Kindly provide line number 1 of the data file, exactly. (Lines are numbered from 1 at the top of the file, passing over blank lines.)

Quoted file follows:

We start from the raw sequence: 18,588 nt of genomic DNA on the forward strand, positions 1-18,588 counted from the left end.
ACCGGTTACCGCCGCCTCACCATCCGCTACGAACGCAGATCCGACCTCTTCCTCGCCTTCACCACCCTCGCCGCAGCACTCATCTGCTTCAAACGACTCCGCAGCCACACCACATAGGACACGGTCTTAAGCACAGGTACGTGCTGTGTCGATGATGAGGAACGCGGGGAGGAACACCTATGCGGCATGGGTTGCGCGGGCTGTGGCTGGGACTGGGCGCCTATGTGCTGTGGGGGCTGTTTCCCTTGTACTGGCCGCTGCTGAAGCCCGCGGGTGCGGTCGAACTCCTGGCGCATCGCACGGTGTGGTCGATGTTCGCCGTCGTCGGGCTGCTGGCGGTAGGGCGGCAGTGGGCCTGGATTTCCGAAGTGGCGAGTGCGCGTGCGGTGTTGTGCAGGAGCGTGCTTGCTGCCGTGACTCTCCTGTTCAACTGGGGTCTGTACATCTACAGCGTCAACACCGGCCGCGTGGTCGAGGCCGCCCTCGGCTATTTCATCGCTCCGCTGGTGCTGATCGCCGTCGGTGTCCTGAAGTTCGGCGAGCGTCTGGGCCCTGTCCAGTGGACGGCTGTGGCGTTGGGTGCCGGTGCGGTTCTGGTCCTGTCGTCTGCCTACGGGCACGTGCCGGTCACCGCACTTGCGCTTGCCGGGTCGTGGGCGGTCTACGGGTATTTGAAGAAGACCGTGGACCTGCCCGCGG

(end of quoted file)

We start from the raw sequence: 18,588 nt of genomic DNA on the forward strand, positions 1-18,588 counted from the left end.